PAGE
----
Storage and cash reserves key as elevators fill up with grain

Record high yields have plugged Canada’s grain-handling system, and those who need cash to pay their bills will likely suffer the most

The plugged grain transportation system in Western Canada is the result of a “perfect storm,” says one Alberta farmer.

“We have excellent yields all across Western Canada this year, and we have produced more grain than probably they were predicting,” said Andy Kirschenman, who grows durum, flax, yellow peas, mustard, fall rye, and canola with his father on 5,000 dryland acres.

Terminals in his area north of Medicine Hat on the Saskatchewan border are nearly full, he said. “And if they’re not full, their pricing is indicating they would not like to buy any grain anyway.”

The record harvest — up 33 per cent from last year — is causing problems in country elevators across the country, said Wade Sobkowich, executive director of the Western Grain Elevator Association.

“They’re at about 90 per cent capacity right now,” he said.

But the “major bottleneck in the system” is the railways’ willingness to add additional capacity for grain movement, he said.

“Unless the railways make some changes and provide additional rail car capacity to the grain industry, the way we’re going, we’re going to end up with carry-over at the end of the (crop) year.”

Storage risks

Like many Prairie growers, Kirschenman is sitting on a lot of grain — but able to ride it out.

“We’re in a place where we can be in a drought situation very quickly,” he said. “So going into a year like this with enough income, we have no problem sitting into the spring and even the summer just to see how the rain plays out.

“We’re in a better situation than quite a bit of Western Canada.”

On-farm storage is the biggest factor on most farms, said Sobkowich. “If (a producer) has enough bin space, he can sit on it, but if he doesn’t have enough bin space, he has to look for other ways to simulate cool and dry conditions,” he said. Some are storing the grain in machine sheds, grain bags, or on the ground — and that’s always a worrisome situation, he noted.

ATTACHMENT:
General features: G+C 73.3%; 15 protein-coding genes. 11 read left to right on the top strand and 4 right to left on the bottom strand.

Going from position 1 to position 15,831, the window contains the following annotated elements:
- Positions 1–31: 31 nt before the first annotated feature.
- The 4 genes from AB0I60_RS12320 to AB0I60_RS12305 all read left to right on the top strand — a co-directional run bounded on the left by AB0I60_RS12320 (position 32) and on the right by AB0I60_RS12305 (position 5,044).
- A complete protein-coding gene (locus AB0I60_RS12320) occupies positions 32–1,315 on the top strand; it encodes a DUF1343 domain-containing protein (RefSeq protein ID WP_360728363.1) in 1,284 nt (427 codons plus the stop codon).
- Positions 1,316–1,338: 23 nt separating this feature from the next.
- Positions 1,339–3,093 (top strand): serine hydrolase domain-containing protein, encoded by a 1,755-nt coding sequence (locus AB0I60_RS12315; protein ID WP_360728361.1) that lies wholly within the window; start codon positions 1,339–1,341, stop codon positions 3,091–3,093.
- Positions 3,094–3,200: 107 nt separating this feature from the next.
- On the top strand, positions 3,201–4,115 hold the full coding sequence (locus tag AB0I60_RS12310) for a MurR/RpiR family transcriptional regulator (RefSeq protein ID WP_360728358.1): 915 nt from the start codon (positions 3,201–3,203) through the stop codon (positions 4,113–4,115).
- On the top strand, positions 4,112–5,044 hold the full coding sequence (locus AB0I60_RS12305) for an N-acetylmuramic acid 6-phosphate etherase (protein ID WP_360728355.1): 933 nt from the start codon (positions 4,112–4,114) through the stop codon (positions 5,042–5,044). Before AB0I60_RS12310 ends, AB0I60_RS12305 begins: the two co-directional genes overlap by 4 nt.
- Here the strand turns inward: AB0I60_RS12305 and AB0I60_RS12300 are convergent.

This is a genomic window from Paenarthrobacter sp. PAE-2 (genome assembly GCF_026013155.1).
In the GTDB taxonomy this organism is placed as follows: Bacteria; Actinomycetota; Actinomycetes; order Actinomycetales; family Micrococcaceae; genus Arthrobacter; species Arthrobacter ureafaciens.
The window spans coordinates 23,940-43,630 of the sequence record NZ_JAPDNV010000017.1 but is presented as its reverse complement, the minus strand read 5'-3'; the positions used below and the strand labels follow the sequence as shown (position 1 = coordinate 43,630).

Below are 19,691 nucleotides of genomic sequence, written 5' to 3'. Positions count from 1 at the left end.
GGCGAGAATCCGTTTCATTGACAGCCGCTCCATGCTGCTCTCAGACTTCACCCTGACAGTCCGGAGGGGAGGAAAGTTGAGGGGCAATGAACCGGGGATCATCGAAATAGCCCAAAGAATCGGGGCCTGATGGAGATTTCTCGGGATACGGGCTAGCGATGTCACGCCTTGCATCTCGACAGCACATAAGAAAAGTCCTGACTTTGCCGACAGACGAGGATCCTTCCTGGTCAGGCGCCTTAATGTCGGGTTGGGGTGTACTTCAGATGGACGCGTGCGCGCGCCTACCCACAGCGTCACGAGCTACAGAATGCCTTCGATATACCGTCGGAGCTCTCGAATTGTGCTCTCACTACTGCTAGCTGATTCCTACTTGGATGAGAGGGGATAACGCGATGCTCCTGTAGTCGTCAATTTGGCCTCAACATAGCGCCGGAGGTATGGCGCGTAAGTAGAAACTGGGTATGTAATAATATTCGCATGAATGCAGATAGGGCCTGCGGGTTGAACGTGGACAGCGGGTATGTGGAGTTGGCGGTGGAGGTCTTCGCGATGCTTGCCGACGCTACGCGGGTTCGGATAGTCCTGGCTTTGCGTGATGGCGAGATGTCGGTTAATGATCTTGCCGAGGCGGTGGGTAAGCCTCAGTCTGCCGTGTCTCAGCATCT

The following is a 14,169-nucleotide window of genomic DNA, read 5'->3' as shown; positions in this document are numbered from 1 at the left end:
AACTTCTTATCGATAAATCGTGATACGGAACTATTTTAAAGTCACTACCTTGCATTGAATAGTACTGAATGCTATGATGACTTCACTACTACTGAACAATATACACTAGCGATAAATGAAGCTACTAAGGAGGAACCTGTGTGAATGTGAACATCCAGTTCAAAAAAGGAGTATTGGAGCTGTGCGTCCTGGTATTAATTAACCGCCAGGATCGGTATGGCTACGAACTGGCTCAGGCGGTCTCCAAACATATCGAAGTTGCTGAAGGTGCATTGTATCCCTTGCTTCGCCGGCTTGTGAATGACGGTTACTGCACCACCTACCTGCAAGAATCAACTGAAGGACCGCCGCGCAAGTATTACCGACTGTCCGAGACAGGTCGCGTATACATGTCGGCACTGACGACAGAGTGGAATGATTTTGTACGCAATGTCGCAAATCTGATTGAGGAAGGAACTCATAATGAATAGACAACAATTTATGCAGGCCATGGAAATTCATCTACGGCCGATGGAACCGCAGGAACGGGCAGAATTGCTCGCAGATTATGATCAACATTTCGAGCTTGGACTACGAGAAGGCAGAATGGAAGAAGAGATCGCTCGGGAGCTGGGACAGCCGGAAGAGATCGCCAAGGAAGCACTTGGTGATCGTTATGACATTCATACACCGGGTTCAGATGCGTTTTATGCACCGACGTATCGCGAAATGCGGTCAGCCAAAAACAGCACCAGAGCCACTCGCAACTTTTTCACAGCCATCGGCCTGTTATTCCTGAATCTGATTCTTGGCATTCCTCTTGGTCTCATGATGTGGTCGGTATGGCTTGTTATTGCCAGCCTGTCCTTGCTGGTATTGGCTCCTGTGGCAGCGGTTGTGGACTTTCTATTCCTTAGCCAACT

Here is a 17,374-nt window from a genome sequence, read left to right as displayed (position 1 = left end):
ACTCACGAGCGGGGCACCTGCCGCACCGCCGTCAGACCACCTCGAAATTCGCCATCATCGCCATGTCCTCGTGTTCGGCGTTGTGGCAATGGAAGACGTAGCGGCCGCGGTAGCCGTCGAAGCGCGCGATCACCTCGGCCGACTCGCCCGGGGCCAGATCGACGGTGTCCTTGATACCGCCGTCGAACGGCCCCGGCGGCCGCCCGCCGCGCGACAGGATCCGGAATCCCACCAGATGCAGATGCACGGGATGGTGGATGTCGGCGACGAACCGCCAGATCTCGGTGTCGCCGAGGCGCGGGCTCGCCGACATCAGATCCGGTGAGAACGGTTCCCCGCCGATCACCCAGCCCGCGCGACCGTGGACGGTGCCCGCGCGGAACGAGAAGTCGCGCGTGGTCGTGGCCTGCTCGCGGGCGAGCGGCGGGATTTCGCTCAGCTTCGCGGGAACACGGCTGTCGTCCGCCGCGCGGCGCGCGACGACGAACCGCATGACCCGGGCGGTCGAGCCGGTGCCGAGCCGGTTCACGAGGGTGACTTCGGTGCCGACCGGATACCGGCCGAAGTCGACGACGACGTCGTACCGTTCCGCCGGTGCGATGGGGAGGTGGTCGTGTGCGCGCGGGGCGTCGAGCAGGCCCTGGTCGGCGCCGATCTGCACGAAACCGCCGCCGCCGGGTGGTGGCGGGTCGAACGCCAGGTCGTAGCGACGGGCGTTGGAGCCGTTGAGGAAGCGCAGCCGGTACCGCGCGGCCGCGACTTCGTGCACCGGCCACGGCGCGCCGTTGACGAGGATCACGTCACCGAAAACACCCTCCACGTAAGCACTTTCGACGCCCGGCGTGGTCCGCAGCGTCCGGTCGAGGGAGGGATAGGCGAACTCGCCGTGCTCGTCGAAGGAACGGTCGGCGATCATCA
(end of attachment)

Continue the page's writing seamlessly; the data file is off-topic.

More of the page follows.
“Things can happen that degrade the quality of the product, and when it comes time that he can deliver that grain, he’s now delivering a product that’s of lower quality than it originally was, so he’s carrying that risk,” said Sobkowich.

Storage isn’t a problem on Kirschenman’s farm as he moved a lot of his pea and rye crops at harvest. But he’s struggling to sell his remaining peas, durum, and canola, and is shopping around to find the best prices he can given the limited capacity at grain terminals in his area. “The flax and the rye are moving well this year, and the drop in prices hasn’t been nearly as severe for those two,” he said.

Price-takers

Other growers he knows haven’t been as lucky, said Kirschenman.

“We heard around harvest that there were guys hauling grain for a dollar value,” he said. “It didn’t matter the bushel cost. It was a dollar value in order to pay bills.”

The pressure on farmers struggling with cash flow will “only get worse” in the coming months, he said.

“It will be the guys who have bills to pay and have quite a bit of debt that will have to be price-takers in this market so that they can actually get someone to take their grain.”

Even then, that may be a while.

Although elevators are using “every single rail car (they) can get from the railways,” producers will have few options until more rail cars start moving, said Sobkowich.

“We’re going to have to wait for relief from the railways so that we can try and draw this grain into the country elevator system.”

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